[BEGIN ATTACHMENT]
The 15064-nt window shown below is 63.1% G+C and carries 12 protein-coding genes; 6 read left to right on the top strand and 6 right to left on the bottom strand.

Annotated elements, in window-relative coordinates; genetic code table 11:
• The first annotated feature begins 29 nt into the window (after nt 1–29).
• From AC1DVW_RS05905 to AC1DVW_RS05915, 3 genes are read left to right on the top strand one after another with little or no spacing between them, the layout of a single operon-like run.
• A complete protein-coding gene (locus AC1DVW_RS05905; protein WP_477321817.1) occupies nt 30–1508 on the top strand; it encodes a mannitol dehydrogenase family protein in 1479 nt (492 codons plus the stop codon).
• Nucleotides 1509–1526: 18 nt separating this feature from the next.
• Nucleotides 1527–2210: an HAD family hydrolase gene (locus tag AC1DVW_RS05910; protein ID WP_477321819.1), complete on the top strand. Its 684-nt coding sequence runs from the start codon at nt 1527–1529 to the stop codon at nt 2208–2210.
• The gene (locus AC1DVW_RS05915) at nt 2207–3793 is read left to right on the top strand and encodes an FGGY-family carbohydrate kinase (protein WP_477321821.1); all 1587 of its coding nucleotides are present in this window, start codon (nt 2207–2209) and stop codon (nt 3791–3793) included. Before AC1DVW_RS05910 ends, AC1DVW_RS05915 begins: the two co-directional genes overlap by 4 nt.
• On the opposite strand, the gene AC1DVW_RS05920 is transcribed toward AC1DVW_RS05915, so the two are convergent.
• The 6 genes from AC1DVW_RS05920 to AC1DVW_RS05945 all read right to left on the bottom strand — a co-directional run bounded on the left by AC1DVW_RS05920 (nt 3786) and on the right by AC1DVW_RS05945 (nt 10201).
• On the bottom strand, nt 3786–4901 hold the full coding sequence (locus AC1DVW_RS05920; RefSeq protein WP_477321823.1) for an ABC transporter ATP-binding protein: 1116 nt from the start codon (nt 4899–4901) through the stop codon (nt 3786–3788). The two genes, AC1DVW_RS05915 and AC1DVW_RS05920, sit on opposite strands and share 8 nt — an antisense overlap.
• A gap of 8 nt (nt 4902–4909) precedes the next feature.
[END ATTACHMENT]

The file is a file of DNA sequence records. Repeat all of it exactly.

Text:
The 15064-nt window shown below is 63.1% G+C and carries 12 protein-coding genes; 6 read left to right on the top strand and 6 right to left on the bottom strand.

Annotated elements, in window-relative coordinates; genetic code table 11:
• The first annotated feature begins 29 nt into the window (after nt 1–29).
• From AC1DVW_RS05905 to AC1DVW_RS05915, 3 genes are read left to right on the top strand one after another with little or no spacing between them, the layout of a single operon-like run.
• A complete protein-coding gene (locus AC1DVW_RS05905; protein WP_477321817.1) occupies nt 30–1508 on the top strand; it encodes a mannitol dehydrogenase family protein in 1479 nt (492 codons plus the stop codon).
• Nucleotides 1509–1526: 18 nt separating this feature from the next.
• Nucleotides 1527–2210: an HAD family hydrolase gene (locus tag AC1DVW_RS05910; protein ID WP_477321819.1), complete on the top strand. Its 684-nt coding sequence runs from the start codon at nt 1527–1529 to the stop codon at nt 2208–2210.
• The gene (locus AC1DVW_RS05915) at nt 2207–3793 is read left to right on the top strand and encodes an FGGY-family carbohydrate kinase (protein WP_477321821.1); all 1587 of its coding nucleotides are present in this window, start codon (nt 2207–2209) and stop codon (nt 3791–3793) included. Before AC1DVW_RS05910 ends, AC1DVW_RS05915 begins: the two co-directional genes overlap by 4 nt.
• On the opposite strand, the gene AC1DVW_RS05920 is transcribed toward AC1DVW_RS05915, so the two are convergent.
• The 6 genes from AC1DVW_RS05920 to AC1DVW_RS05945 all read right to left on the bottom strand — a co-directional run bounded on the left by AC1DVW_RS05920 (nt 3786) and on the right by AC1DVW_RS05945 (nt 10201).
• On the bottom strand, nt 3786–4901 hold the full coding sequence (locus AC1DVW_RS05920; RefSeq protein WP_477321823.1) for an ABC transporter ATP-binding protein: 1116 nt from the start codon (nt 4899–4901) through the stop codon (nt 3786–3788). The two genes, AC1DVW_RS05915 and AC1DVW_RS05920, sit on opposite strands and share 8 nt — an antisense overlap.
• A gap of 8 nt (nt 4902–4909) precedes the next feature.